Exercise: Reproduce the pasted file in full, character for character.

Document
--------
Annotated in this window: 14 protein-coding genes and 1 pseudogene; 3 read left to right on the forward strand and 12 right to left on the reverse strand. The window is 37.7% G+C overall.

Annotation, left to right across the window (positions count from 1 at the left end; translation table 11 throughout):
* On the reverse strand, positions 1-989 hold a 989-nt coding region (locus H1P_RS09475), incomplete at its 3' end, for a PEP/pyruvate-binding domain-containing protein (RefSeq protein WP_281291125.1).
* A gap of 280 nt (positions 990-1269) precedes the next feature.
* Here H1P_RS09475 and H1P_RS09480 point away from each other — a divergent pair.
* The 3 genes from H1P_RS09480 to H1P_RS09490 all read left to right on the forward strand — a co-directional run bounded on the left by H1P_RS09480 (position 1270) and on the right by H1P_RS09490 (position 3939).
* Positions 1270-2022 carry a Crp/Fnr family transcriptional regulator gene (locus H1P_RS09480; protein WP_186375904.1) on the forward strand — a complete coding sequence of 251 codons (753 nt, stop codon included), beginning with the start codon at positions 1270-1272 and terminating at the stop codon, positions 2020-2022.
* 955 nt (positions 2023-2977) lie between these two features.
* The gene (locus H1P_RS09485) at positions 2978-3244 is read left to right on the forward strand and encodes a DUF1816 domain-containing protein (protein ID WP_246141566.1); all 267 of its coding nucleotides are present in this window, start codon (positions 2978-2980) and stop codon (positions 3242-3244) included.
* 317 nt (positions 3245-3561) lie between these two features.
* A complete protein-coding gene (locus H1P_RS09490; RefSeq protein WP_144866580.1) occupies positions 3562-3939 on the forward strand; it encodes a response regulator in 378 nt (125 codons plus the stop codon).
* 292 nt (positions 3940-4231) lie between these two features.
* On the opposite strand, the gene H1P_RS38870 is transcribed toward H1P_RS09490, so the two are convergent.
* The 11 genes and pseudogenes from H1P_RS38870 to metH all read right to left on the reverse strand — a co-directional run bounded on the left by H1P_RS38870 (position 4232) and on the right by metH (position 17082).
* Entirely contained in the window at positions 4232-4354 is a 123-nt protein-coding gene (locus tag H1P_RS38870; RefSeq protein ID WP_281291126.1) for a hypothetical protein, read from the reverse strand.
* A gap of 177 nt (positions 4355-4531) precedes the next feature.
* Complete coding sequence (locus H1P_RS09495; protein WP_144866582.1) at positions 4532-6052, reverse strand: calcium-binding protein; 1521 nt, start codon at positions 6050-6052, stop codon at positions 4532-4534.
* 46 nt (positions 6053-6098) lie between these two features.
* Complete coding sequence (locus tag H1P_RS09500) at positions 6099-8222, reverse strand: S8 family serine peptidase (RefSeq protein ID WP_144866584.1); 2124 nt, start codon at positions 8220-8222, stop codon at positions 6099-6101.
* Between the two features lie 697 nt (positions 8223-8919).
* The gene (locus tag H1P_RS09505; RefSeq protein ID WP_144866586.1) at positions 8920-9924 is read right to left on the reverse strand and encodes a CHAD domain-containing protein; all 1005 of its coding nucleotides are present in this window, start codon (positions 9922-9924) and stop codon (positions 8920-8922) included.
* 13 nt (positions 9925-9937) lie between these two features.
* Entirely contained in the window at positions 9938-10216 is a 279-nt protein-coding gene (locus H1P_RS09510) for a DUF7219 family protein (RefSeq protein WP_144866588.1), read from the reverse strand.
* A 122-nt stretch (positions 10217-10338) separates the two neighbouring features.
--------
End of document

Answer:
Annotated in this window: 14 protein-coding genes and 1 pseudogene; 3 read left to right on the forward strand and 12 right to left on the reverse strand. The window is 37.7% G+C overall.

Annotation, left to right across the window (positions count from 1 at the left end; translation table 11 throughout):
* On the reverse strand, positions 1-989 hold a 989-nt coding region (locus H1P_RS09475), incomplete at its 3' end, for a PEP/pyruvate-binding domain-containing protein (RefSeq protein WP_281291125.1).
* A gap of 280 nt (positions 990-1269) precedes the next feature.
* Here H1P_RS09475 and H1P_RS09480 point away from each other — a divergent pair.
* The 3 genes from H1P_RS09480 to H1P_RS09490 all read left to right on the forward strand — a co-directional run bounded on the left by H1P_RS09480 (position 1270) and on the right by H1P_RS09490 (position 3939).
* Positions 1270-2022 carry a Crp/Fnr family transcriptional regulator gene (locus H1P_RS09480; protein WP_186375904.1) on the forward strand — a complete coding sequence of 251 codons (753 nt, stop codon included), beginning with the start codon at positions 1270-1272 and terminating at the stop codon, positions 2020-2022.
* 955 nt (positions 2023-2977) lie between these two features.
* The gene (locus H1P_RS09485) at positions 2978-3244 is read left to right on the forward strand and encodes a DUF1816 domain-containing protein (protein ID WP_246141566.1); all 267 of its coding nucleotides are present in this window, start codon (positions 2978-2980) and stop codon (positions 3242-3244) included.
* 317 nt (positions 3245-3561) lie between these two features.
* A complete protein-coding gene (locus H1P_RS09490; RefSeq protein WP_144866580.1) occupies positions 3562-3939 on the forward strand; it encodes a response regulator in 378 nt (125 codons plus the stop codon).
* 292 nt (positions 3940-4231) lie between these two features.
* On the opposite strand, the gene H1P_RS38870 is transcribed toward H1P_RS09490, so the two are convergent.
* The 11 genes and pseudogenes from H1P_RS38870 to metH all read right to left on the reverse strand — a co-directional run bounded on the left by H1P_RS38870 (position 4232) and on the right by metH (position 17082).
* Entirely contained in the window at positions 4232-4354 is a 123-nt protein-coding gene (locus tag H1P_RS38870; RefSeq protein ID WP_281291126.1) for a hypothetical protein, read from the reverse strand.
* A gap of 177 nt (positions 4355-4531) precedes the next feature.
* Complete coding sequence (locus H1P_RS09495; protein WP_144866582.1) at positions 4532-6052, reverse strand: calcium-binding protein; 1521 nt, start codon at positions 6050-6052, stop codon at positions 4532-4534.
* 46 nt (positions 6053-6098) lie between these two features.
* Complete coding sequence (locus tag H1P_RS09500) at positions 6099-8222, reverse strand: S8 family serine peptidase (RefSeq protein ID WP_144866584.1); 2124 nt, start codon at positions 8220-8222, stop codon at positions 6099-6101.
* Between the two features lie 697 nt (positions 8223-8919).
* The gene (locus tag H1P_RS09505; RefSeq protein ID WP_144866586.1) at positions 8920-9924 is read right to left on the reverse strand and encodes a CHAD domain-containing protein; all 1005 of its coding nucleotides are present in this window, start codon (positions 9922-9924) and stop codon (positions 8920-8922) included.
* 13 nt (positions 9925-9937) lie between these two features.
* Entirely contained in the window at positions 9938-10216 is a 279-nt protein-coding gene (locus H1P_RS09510) for a DUF7219 family protein (RefSeq protein WP_144866588.1), read from the reverse strand.
* A 122-nt stretch (positions 10217-10338) separates the two neighbouring features.